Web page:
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Art | AROUND THE GALLERIES

On holiday with some very interesting characters

June 20, 2003|David Pagel | Special to The Times

Before Las Vegas brought ancient Egypt, Renaissance Italy and modern Paris to the Strip, Billy Butlin brought Polynesian beaches, Space Age monorails and medieval villages to the English working class. From just after World War II to the mid-1970s, the savvy businessman's chain of holiday camps served up a terrifically tacky version of upper-crust leisure.

To advertise his groundbreaking fusion of tourism and entertainment, Butlin hired the John Hinde Photography Studio to produce color transparencies for a series of postcards showing the camps at their best. Hinde's specialties were sumptuous color, art-directed compositions and crystal-clear printing. His big innovation for the Butlin job was to shoot actual campers rather than professional models.

At Rose Gallery, 17 vivid photographs made from these transparencies are on display in an exhibition organized by photographer Martin Parr. Titled after the camps' slogan, "Our True Intent Is All for Your Delight" (a line Butlin stole from "A Midsummer Night's Dream"), the fascinating show provides much more than delight. Along with its richly nuanced depiction of common folk enacting fantasies of aristocratic privilege, it delivers a powerful critique of much contemporary photography.

Compared with postcards, the photographs are huge. But compared with standard gallery fare, their dimensions are humble. Most measure about 2 feet on a side and a few stretch to just over 4. Although they were shot by a trio of photographers -- Elmar Ludwig, Edmund Nagele and David Noble -- the three so dutifully followed Hinde's house style that it's difficult to tell their work apart.

Such modesty is nowhere to be found in the decor of the camps' lounges, bars, ballrooms, cafes and arcades. Every bit of each room is jampacked with a visually cacophonous mishmash of plastic props, cheesy ornaments, lavish light fixtures and eye-popping patterns on polyester fabrics.

But the people in the pictures steal the show. Young and old, wearing everything from suits to swim trunks, knee socks to knee-high vinyl boots, the holiday campers are as individualistic as any of Dickens' characters.

Their expressions and body language speak volumes about the relationship between pleasure and posing, or self-consciousness and losing yourself in the moment. Many stare straight into the camera. More look awkward, as if they're not sure what they're supposed to be doing. Nevertheless, none is made fun of. And no one is unaware of the extraordinary artificiality of the sham they're acting out.

Unlike a lot of contemporary photography, which tends to run between icy detachment and claustrophobic navel-gazing, the pictures by these three journeymen show how complicated pleasure is.

Rose Gallery, 2525 Michigan Ave., Bergamot Station, Santa Monica, (310) 264-8440, through July 12. Closed Sunday and Monday.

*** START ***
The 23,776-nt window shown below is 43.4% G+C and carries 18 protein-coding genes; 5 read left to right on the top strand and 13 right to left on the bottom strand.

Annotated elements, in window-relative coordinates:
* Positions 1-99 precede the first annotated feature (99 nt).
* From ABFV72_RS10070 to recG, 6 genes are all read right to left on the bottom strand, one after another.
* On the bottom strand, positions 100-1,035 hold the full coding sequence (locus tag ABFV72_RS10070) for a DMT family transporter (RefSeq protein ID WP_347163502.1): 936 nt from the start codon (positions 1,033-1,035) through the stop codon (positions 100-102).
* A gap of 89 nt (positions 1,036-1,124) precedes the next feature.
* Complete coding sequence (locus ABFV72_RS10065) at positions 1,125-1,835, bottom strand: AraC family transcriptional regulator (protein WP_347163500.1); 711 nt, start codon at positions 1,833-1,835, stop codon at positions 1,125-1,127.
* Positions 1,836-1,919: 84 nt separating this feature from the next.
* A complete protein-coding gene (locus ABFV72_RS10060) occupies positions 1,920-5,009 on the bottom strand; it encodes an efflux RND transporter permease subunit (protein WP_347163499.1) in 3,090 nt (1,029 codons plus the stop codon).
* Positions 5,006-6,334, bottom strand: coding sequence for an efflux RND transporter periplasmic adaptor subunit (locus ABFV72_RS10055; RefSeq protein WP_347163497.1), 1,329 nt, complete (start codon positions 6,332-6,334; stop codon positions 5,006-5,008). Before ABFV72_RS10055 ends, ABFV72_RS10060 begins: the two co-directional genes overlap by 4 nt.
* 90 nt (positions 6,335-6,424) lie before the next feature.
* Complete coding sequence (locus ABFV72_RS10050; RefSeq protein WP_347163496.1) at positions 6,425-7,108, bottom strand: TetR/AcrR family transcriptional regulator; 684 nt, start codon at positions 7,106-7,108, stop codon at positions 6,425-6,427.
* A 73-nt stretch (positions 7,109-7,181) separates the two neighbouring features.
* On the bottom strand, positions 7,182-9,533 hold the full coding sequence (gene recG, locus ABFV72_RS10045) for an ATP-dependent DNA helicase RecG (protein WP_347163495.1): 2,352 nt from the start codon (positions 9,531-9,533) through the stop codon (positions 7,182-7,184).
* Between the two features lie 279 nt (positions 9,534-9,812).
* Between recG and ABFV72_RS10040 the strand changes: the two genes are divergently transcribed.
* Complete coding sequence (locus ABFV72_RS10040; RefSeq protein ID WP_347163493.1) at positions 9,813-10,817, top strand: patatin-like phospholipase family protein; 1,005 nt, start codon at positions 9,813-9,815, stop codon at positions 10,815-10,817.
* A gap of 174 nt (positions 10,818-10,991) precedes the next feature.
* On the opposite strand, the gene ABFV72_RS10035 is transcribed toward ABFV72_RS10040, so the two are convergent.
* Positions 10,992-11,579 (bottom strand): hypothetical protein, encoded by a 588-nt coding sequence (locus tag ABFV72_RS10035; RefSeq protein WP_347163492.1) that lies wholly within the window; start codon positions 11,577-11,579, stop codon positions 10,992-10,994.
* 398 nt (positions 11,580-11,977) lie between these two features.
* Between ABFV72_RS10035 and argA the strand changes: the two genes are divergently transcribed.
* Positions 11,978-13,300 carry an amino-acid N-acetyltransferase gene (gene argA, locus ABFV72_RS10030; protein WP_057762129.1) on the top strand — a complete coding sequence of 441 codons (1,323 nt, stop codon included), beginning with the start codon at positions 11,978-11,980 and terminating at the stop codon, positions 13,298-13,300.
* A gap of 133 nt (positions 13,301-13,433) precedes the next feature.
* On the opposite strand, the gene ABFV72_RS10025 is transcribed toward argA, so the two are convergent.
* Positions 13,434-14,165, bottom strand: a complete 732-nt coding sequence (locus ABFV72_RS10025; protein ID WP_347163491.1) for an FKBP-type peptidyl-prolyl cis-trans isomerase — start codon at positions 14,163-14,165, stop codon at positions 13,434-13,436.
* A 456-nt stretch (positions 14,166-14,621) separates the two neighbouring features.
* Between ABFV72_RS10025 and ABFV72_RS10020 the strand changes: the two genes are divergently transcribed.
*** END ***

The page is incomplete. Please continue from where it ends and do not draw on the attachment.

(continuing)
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Far-out tales on a puppet scale

Wendell Gladstone is a Los Angeles artist whose hometown debut follows three solo shows in New York. That's not how most graduates of L.A. art schools start their careers (the 31-year-old got his master of fine arts degree from Claremont Graduate University in 1998). But standard operating procedure has never been Gladstone's strong suit.

At Roberts & Tilton Gallery, he combines painting, sculpture and knitting in puppet-scale tableaux that tell a cyclical story of innocence and experience, death and regeneration. Comic books, digital graphics, computer games, hard-edge abstraction, Hollywood props and Saturday-afternoon crafts are only some of the sources Gladstone mixes and matches. The best thing about his voracious art is its weaving together of logic and intuition.

In the main space, four super-sized dioramas are positioned against each of the four walls. All include a creamy white form that resembles a cross between a desert island and a tiny iceberg. On each of these sculpted pedestals stand various members of Gladstone's cast of characters: a melancholy boy, a dead octopus, three brown dogs and a pensive old man. All are about the size of the decorative gnomes that populate suburban gardens all over America.

Behind Gladstone's statuettes hang bare canvases on which he has painted color-coded symbols that mirror the events in front of them and complicate the narratives by adding essential details.

The canvases are physically linked to the figures with strands of yarn that recall umbilical cords. One has been woven into a fishnet. Another resembles a spider web. The others are red and brown. Their positions identify them as rivulets of blood and excrement, both of which flow freely in all four.

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